As we have seen from our description and analysis of Anselm's ontological argument, the weaknesses in the argument are at times so glaringly apparent that one is constrained to wonder what the all fuss was about. But the argument is structured in such a way that when you look at the argument from another angle, it may look quite plausible. Is it a magical trick or was Anselm pulling a fast one on us when he put together his argument? We are never likely to know for sure but 'the saint' is probably smiling from 'up there' while he looks down on people still struggling with the 'predicates' and the 'premises' of the argument and getting nowhere.

Gijsbers, Victor. "Theistic Arguments: Anselm's Ontological Argument." Retrieved at http://www.positiveatheism.org/faq/anselm.htm

Philosophy
View Full Essay

Ethics the Nineteenth Century German Philosopher Immanuel

Words: 705 Length: 2 Pages Document Type: Essay Paper #: 30864353

Ethics

The nineteenth century German philosopher Immanuel Kant presented an ethical code that assigned a strict "right" or "wrong" to every action. Called the categorical imperative, Kant believed that it does not matter what the consequences or outcome of actions are; there are certain things that are right and certain things that are wrong. These ethical categories of right and wrong are not negotiable. It can never be "sometimes" ok to tell a white lie, or to steal. Instead, Kant created easy to understand categories that apply theoretically to all cultures and all people at all times. Human beings are always morally obliged to do the right thing in any given situation, even if doing so leads to suffering. Therefore, it would be considered right to tell the truth to a murderer and subsequently die rather than to lie to the murderer and survive. Davis (n.d.). uses the example of…… [Read More]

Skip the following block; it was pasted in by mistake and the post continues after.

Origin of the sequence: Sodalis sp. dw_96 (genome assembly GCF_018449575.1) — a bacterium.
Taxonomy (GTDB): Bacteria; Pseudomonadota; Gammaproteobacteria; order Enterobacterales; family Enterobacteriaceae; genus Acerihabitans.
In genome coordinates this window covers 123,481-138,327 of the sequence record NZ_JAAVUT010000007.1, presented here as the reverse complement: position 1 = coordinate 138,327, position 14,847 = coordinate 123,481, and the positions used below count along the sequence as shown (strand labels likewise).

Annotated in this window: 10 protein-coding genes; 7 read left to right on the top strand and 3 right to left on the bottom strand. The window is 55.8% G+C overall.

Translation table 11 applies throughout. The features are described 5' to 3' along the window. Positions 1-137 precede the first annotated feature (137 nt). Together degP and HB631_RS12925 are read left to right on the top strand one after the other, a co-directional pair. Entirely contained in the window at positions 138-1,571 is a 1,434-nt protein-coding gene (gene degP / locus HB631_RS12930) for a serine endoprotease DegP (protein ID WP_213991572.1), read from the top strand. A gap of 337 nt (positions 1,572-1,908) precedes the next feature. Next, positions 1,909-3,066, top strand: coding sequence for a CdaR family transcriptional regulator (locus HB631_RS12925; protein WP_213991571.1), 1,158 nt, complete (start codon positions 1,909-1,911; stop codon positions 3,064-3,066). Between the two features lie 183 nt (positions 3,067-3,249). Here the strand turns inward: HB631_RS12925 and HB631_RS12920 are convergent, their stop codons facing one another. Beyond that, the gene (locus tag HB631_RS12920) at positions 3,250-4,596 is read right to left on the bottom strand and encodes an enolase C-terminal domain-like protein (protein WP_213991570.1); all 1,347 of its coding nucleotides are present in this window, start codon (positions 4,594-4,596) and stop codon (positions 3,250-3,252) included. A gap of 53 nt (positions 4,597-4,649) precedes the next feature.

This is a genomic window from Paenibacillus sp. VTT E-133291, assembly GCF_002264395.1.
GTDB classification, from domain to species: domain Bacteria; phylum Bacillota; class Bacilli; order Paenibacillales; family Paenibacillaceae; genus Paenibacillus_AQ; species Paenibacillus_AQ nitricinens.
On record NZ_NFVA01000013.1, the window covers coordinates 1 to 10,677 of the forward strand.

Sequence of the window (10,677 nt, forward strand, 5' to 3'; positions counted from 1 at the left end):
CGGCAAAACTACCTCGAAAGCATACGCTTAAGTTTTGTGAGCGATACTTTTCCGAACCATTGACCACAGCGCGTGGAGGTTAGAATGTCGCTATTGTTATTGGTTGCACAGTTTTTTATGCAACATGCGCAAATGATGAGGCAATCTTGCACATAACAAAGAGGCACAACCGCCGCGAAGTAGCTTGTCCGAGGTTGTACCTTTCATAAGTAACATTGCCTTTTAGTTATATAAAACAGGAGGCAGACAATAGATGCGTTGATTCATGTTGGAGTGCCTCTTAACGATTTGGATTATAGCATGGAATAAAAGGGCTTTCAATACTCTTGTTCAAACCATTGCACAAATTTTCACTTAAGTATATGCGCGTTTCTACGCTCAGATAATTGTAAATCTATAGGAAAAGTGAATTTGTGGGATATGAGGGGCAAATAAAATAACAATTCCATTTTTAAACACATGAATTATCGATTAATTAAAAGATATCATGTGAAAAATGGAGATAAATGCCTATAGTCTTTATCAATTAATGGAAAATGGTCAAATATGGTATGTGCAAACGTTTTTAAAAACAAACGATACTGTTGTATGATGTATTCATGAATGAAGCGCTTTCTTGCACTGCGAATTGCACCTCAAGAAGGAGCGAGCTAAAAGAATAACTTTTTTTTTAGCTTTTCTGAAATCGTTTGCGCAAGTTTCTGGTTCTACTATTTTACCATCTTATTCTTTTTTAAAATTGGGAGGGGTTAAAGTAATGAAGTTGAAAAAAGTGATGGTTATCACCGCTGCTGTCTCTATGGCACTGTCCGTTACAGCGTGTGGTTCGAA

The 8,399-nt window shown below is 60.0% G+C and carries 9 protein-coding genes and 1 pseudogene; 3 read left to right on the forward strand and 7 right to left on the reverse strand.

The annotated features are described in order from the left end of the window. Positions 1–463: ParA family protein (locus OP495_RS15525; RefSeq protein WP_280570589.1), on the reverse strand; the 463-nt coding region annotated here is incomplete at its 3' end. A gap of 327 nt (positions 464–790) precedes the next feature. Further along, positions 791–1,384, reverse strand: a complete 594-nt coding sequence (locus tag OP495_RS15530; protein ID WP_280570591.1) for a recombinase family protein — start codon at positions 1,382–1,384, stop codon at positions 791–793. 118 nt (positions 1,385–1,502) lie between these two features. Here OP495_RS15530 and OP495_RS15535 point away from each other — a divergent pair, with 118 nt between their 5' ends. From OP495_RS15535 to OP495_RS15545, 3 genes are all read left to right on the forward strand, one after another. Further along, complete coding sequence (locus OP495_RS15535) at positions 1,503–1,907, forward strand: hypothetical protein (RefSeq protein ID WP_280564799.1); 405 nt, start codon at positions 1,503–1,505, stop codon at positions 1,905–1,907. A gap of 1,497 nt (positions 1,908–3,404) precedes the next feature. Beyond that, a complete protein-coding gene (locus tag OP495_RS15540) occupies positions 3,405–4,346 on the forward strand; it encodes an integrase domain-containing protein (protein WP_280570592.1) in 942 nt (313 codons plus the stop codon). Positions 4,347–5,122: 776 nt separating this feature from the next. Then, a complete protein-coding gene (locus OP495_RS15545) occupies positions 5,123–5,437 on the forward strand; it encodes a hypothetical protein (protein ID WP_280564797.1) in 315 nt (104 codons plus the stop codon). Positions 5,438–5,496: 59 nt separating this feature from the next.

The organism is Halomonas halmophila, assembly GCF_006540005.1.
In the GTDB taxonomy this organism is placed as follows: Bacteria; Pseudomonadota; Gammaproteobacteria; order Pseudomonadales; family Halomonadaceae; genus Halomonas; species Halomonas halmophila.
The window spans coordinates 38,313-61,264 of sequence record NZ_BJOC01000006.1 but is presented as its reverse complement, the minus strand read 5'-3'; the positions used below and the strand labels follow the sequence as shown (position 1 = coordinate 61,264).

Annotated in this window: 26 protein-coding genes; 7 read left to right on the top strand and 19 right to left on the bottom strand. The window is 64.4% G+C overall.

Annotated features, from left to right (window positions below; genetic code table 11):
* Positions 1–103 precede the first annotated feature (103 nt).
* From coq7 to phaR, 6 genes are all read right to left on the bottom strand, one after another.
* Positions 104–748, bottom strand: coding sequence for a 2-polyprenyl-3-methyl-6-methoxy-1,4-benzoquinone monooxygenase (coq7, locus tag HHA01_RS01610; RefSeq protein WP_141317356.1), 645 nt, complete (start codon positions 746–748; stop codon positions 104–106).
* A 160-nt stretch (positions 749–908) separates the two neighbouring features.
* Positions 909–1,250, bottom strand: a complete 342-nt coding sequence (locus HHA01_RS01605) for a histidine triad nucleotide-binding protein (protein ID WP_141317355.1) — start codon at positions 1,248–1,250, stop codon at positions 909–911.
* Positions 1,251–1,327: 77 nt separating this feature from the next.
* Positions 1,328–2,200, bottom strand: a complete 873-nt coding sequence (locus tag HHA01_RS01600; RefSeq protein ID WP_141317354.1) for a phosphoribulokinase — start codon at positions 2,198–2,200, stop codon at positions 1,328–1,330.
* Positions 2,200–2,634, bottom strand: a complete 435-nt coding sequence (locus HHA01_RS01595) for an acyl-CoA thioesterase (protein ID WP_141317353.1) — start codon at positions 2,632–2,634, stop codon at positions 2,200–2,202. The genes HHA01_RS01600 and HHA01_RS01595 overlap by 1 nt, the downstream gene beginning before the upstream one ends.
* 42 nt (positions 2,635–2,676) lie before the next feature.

References

Davis, S.P. (n.d.). Three-minute philosophy: Immanuel Kant. [video] Retrieved online: http://www.youtube.com/watch?v=xwOCmJevigw

"Ethics." Retrieved online:  http://philosophy.lander.edu/ethics/kant.html 

Johnson, R. "Kant's Moral Philosophy," The Stanford Encyclopedia of Philosophy (Summer 2010 Edition), Edward N. Zalta (ed.), Retrieved online: .
View Full Essay

Mary Daly Radical Feminist Philosopher

Words: 1674 Length: 5 Pages Document Type: Essay Paper #: 92835067

" Patriarchy perpetuates its crimes through "denial, tokenism, obfuscation and reversal" and traps its victims (particularly the women) in the semantic web of lies which, in the words of Daly, "constitutes the reality of the Foreground, and obscures ultimate reality, which is the Background." She advises women to take a leap of faith to break free from the necrophilic embrace of patriarchy to dis-cover their true human potential and "reclaim their primordial power, their gynergy, in order to spin new, gynocentric and biophilic realities."

Utopian Society of the Future:

Another controversial theory advanced by Daly in her book, Quintessence, describes a utopian society of the future, on a continent populated entirely by women, where procreation occurs through parthenogenesis, without the participation of men. She further asserts, "If life is to survive on this planet, there must be a decontamination of the Earth. I think this will be accompanied by an…… [Read More]

Reference

Biography of Mary Daly." (n.d.) Radical Elemental Feminist. Retrieved on August 25, 2007 at http://www.marydaly.net/biography.html